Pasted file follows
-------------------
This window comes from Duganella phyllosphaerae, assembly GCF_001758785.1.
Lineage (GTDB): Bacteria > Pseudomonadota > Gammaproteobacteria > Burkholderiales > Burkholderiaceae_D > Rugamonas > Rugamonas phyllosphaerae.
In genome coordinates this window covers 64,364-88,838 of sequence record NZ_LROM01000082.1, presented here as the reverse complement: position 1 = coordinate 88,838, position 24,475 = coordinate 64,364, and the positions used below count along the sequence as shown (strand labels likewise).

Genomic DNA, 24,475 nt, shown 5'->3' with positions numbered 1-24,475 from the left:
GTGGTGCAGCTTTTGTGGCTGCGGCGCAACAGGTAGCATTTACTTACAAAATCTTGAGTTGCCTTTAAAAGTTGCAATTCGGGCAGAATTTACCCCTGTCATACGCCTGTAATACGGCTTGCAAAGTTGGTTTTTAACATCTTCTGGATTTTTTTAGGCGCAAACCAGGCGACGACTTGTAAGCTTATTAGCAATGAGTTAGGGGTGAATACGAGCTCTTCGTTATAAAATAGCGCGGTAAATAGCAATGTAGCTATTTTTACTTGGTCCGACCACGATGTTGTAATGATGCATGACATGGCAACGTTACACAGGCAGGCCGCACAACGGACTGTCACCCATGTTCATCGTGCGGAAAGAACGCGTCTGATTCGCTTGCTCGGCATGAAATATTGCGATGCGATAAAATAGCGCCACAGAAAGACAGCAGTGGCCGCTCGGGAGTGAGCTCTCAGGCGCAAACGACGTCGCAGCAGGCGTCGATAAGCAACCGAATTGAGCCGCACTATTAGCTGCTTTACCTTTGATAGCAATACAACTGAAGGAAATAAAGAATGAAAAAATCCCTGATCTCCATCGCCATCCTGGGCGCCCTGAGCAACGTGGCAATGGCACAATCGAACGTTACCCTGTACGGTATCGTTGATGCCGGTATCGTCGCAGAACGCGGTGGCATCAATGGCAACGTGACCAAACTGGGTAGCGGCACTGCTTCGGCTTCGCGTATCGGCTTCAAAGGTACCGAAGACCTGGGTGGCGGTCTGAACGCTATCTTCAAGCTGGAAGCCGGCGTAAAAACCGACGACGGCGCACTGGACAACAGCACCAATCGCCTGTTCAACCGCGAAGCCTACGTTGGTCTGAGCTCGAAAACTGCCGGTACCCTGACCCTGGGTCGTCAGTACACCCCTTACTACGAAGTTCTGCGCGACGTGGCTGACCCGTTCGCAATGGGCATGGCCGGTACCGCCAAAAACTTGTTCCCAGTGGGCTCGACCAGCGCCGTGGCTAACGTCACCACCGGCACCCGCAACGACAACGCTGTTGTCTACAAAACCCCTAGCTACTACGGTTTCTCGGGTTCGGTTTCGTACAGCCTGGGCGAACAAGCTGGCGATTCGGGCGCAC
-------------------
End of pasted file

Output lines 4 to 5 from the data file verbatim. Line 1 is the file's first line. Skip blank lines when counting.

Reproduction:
Genomic DNA, 24,475 nt, shown 5'->3' with positions numbered 1-24,475 from the left:
GTGGTGCAGCTTTTGTGGCTGCGGCGCAACAGGTAGCATTTACTTACAAAATCTTGAGTTGCCTTTAAAAGTTGCAATTCGGGCAGAATTTACCCCTGTCATACGCCTGTAATACGGCTTGCAAAGTTGGTTTTTAACATCTTCTGGATTTTTTTAGGCGCAAACCAGGCGACGACTTGTAAGCTTATTAGCAATGAGTTAGGGGTGAATACGAGCTCTTCGTTATAAAATAGCGCGGTAAATAGCAATGTAGCTATTTTTACTTGGTCCGACCACGATGTTGTAATGATGCATGACATGGCAACGTTACACAGGCAGGCCGCACAACGGACTGTCACCCATGTTCATCGTGCGGAAAGAACGCGTCTGATTCGCTTGCTCGGCATGAAATATTGCGATGCGATAAAATAGCGCCACAGAAAGACAGCAGTGGCCGCTCGGGAGTGAGCTCTCAGGCGCAAACGACGTCGCAGCAGGCGTCGATAAGCAACCGAATTGAGCCGCACTATTAGCTGCTTTACCTTTGATAGCAATACAACTGAAGGAAATAAAGAATGAAAAAATCCCTGATCTCCATCGCCATCCTGGGCGCCCTGAGCAACGTGGCAATGGCACAATCGAACGTTACCCTGTACGGTATCGTTGATGCCGGTATCGTCGCAGAACGCGGTGGCATCAATGGCAACGTGACCAAACTGGGTAGCGGCACTGCTTCGGCTTCGCGTATCGGCTTCAAAGGTACCGAAGACCTGGGTGGCGGTCTGAACGCTATCTTCAAGCTGGAAGCCGGCGTAAAAACCGACGACGGCGCACTGGACAACAGCACCAATCGCCTGTTCAACCGCGAAGCCTACGTTGGTCTGAGCTCGAAAACTGCCGGTACCCTGACCCTGGGTCGTCAGTACACCCCTTACTACGAAGTTCTGCGCGACGTGGCTGACCCGTTCGCAATGGGCATGGCCGGTACCGCCAAAAACTTGTTCCCAGTGGGCTCGACCAGCGCCGTGGCTAACGTCACCACCGGCACCCGCAACGACAACGCTGTTGTCTACAAAACCCCTAGCTACTACGGTTTCTCGGGTTCGGTTTCGTACAGCCTGGGCGAACAAGCTGGCGATTCGGGCGCAC